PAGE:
Dining: Supreme soups

The Tel Aviv Hilton heats up winter with a hearty array.

By BUZZY GORDON
January 5, 2016 11:22
3 minute read.
The Tel Aviv Hilton's restaurant

The Tel Aviv Hilton's restaurant. (photo credit: PR)

 
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The winter months (between Hanukka and Purim) constitute low season in the tourism trade. When the occupancy rates of hotels drop, the more enterprising of them – like the Tel Aviv Hilton – will come up with creative ways to attract other customers.

“Each winter, we run promotions designed to bring locals to our restaurants,” says Motti Verses,” director of public relations for the Hilton chain in Israel. “Last year, it was pastries and desserts, prepared by visiting chefs from Austria and Hungary; this year, it is a festival of soups, created by our new executive chef, Rafik Jabarin.”

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Jabarin, who was promoted from within the Hilton ranks and commutes daily from his home in Umm-el-Fahm in the Galilee, has drawn on the Arab cuisine of his roots in coming up with some of the recipes for the seven soups featured at the hotel this winter.

All soups are priced at NIS 47, with the exception of the minestrone and the onion soup, which are NIS 42.

“Each soup comes with its own bread pairing,” explains Jabarin, “although focaccia, served with dips of olive oil and tapenade, can be ordered separately.”

As I waited for my first bowl of soup, I tried one of the Hilton’s eight specialty cocktails. They are also the subject of a current promotion: 25% off between noon and 6 p.m. The Green Hornet (NIS 67 before the discount) – lemon vodka, Amaretto, melon schnapps, sour mix, Southern Comfort and Sprite, with a garnish of a skewer of fresh fruit – was refreshing and sweet but not cloyingly so.

The Turkish Sultan, evocative of this nation’s Ottoman past, was the most intriguing sounding of the festival’s soups. A thick orange lentil and vegetable soup, it comes in a bowl carved out of multi-grain rye bread. It was great and rewarding fun scraping the bottom and sides of the bowl to eat the bread that had absorbed the delicious soup.



While the soup component of the Sultan comprises only vegan ingredients, the dish could not be labeled vegan because the bread contains eggs. The Vegan Goulash, however, does meet the strict vegan requirements. The menu highlights the spaetzle dumplings in the soup, but it is actually chunks of tofu that are the dominant ingredient. The goulash comes with a light and airy slice of garlic bread.

The Winter Soup is primarily a bean soup: white and red beans, some of which are crispy, for a welcome change of texture. While the menu mentions wasabi, I could detect no trace of the Japanese condiment. On the other hand, there is the faintest hint of the chive-infused olive oil. Tasting like a vegetarian cholent, this selection comes with a Jerusalem bagel – a smaller version of the distinctive oval-shaped, sesame-encrusted treat.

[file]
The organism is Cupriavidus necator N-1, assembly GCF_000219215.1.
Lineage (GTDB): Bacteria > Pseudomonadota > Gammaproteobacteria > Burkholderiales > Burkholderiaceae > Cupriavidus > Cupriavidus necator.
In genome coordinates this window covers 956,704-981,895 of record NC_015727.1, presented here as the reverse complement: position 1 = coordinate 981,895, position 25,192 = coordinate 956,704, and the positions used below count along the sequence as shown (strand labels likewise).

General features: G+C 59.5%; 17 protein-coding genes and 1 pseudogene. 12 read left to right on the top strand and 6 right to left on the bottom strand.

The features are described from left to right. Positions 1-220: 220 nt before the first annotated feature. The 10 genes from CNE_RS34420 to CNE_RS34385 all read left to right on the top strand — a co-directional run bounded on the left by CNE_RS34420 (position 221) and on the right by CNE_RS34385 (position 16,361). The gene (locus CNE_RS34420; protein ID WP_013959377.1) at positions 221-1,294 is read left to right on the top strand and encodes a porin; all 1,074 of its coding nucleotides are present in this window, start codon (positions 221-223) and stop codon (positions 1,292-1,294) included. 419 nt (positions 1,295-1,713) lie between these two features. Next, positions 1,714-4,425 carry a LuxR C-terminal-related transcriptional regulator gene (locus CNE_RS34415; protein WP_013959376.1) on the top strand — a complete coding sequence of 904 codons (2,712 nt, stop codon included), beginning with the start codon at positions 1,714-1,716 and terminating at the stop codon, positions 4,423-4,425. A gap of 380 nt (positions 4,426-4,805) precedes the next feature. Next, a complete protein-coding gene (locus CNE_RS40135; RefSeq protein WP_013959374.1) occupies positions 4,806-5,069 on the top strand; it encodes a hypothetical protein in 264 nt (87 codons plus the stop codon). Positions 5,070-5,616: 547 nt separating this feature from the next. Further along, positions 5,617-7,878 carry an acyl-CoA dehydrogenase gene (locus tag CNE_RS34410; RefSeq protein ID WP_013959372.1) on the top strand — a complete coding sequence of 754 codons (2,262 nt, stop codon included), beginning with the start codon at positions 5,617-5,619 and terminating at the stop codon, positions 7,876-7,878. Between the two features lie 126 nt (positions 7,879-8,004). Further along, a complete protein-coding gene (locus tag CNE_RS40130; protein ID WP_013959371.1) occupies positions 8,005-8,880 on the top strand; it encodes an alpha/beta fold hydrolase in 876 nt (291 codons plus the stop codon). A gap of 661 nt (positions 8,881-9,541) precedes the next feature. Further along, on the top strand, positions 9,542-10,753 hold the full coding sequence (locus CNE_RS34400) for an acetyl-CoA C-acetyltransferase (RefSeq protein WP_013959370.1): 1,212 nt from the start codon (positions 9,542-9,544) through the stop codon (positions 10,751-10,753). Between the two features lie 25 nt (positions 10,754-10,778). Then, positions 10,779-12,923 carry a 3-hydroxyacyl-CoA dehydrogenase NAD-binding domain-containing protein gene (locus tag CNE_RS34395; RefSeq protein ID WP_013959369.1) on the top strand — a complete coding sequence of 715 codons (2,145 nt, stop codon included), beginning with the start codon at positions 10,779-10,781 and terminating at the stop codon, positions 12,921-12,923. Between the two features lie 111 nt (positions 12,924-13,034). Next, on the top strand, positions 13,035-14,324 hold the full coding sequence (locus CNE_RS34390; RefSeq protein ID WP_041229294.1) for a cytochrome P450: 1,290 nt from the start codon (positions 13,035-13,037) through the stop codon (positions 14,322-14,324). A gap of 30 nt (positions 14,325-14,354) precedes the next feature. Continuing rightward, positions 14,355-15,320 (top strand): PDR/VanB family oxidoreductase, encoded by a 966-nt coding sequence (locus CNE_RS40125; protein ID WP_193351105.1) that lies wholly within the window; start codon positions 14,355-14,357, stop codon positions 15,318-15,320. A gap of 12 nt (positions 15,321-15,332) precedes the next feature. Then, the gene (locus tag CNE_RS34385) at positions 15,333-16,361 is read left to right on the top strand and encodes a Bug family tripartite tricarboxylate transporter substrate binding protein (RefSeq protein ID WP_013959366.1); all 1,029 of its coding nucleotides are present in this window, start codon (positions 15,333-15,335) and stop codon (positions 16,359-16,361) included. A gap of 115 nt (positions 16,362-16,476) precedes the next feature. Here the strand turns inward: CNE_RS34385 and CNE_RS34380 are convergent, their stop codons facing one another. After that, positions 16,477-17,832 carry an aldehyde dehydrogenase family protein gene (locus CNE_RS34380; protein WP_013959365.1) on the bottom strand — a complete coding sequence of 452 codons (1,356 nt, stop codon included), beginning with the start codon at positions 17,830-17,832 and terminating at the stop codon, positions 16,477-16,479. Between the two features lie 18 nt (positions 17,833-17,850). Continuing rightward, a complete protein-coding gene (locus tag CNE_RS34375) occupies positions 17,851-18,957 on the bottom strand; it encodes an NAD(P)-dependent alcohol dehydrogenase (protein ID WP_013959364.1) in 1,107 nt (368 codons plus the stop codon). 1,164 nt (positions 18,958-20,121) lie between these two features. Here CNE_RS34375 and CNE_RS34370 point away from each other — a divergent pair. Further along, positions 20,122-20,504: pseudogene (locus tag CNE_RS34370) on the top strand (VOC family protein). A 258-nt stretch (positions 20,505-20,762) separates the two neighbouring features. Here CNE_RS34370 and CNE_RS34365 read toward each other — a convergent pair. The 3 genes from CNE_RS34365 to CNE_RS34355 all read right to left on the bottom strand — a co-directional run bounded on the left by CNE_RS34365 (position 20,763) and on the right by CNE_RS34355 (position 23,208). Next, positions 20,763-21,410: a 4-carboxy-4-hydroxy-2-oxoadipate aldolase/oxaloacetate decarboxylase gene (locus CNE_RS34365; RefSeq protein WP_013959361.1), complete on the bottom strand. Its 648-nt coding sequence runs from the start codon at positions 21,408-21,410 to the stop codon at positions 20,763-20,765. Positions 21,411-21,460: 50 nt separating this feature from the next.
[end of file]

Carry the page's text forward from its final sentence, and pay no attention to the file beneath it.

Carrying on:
The Swiss Chard soup is paired with another unexpected bread partner – a mini-loaf of braided halla. Fans of spinach should enjoy this pungent, dark green broth, bulked up with chickpeas and topped with a dollop of a delicate carrot cream. Personally, I could have eaten a whole bowl of just the carrot cream.

The Mushroom Cappuccino turned out to be my favorite: a rich, velvety soup, redolent with fleshy shards of fresh mushroom, on which float three islands of frothy sweet cream. A thick, crunchy Parmesan cracker serves as the perfect foil for this dish.

The soup theme even carries over into the desserts, which include a chocolate soup.

Unfortunately, it was already sold out by the time I ordered, so I opted for what chef Jabarin says is the restaurant’s most popular dessert: the chocolate soufflé (NIS 57). It is easy to see why the warm chocolate lava spooned over a generous scoop of Ben & Jerry’s vanilla ice cream has remained a top choice of patrons over the years.

There is a whole showcase of tempting desserts that is a feast for the eyes, such as multiple choices of cheesecakes, chocolate pastries and one or two sugar-free and gluten-free options. The lemon pie, a European-style round tart, offers a nice balance of flaky crust, tart lemon and sweet, fluffy meringue.

A good deal to keep in mind is the business lunch: three courses for NIS 95, including two hours of free parking. It’s like paying for one of these extraordinary soups and one scrumptious dessert and getting a main course for free!

The writer was a guest of the restaurant.

Hilton Tel Aviv Kosher Lobby Lounge 225 Hayarkon St., Tel Aviv Tel: (03) 520-2222

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